Stephen A. Smith Calls Out Pacman, African-American Players

Times are tough for Pacman Jones. The guy is picked up by the Dallas Cowboys with a "one strike and you're out" policy, gets in one little fight with a bodyguard in a public setting and now people are all over him.

The cornerback had five tackles yesterday in the loss against the Cardinals, but got burnt on a go route by none other than ESPN's Stephen A. Smith, who said Friday that he is absolutely fed up with Pacman's antics, taking a particular stance that he feels many in sports media cannot.

"(Jones) is completely idiotic in this situation," Smith said on ESPN's 1st & 10. "I'm really ticked off right now because one of the things that I think a lot of people can't say, but obviously I can say being an African-American, I don't see too many white players getting into these kinds of situations."

Stephen A. was just loading the bullets into the gun. He went on to call out African-American players as a whole for a bad NFL image.

"It's entirely embarrassing," Smith said. "As an African-American, I'm really getting sick and tired of having to sit up here and give some kind of explanation as to why these guys find themselves in this situation.

"My last comment: White players are not finding themselves in these situations. We've got to start taking a look at ourselves."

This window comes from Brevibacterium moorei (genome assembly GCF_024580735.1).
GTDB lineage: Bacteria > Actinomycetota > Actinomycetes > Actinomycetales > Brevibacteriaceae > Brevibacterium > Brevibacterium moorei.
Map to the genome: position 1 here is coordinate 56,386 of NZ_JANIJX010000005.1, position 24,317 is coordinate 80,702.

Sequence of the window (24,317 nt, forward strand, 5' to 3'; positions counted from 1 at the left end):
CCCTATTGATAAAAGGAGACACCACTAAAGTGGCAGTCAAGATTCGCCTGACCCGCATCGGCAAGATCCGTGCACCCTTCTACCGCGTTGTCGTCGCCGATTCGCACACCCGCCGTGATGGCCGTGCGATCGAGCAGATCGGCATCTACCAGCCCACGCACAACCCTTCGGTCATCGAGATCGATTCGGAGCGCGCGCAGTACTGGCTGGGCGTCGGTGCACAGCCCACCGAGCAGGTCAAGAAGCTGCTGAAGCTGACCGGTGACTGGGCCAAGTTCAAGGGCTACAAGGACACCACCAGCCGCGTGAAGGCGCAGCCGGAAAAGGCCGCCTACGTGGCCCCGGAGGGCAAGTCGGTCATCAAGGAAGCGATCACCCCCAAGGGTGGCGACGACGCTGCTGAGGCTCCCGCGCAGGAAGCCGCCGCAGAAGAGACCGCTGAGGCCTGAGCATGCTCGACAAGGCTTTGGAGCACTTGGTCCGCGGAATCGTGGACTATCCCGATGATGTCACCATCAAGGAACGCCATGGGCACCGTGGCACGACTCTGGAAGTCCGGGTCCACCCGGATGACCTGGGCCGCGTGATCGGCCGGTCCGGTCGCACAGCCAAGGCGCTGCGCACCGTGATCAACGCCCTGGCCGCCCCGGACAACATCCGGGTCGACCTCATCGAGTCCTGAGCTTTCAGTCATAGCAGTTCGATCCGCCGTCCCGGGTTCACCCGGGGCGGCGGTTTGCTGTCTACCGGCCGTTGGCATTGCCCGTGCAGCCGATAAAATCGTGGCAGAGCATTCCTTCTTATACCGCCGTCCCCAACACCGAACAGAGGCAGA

As Daulerio so aptly pointed out over at Deadspin, the NFL is made up of nearly 70 percent African-Americans, so calling them out for all the troubles in the game is a little skewed. Sure, some black players get into trouble, but it isn't like all the white players are going from the shower to the soup kitchen. You give players gobs of money, you put their face all over the television and Internet, bad things tend to occur.

Still, even though Smith is usually like a Saturday morning emergency broadcast test you can't seem to mute, the ESPN talent is at least heartfelt here.

To me, it just seems there are specific players that can't stay out of trouble. I don't believe making a personal decision to straighten up has anything to do with race, I think it has more to do with willpower and want. If you're going to quit screwing up and actually make personal strides, do it. If not, you'll find yourself in the face of a bodyguard before you know it.

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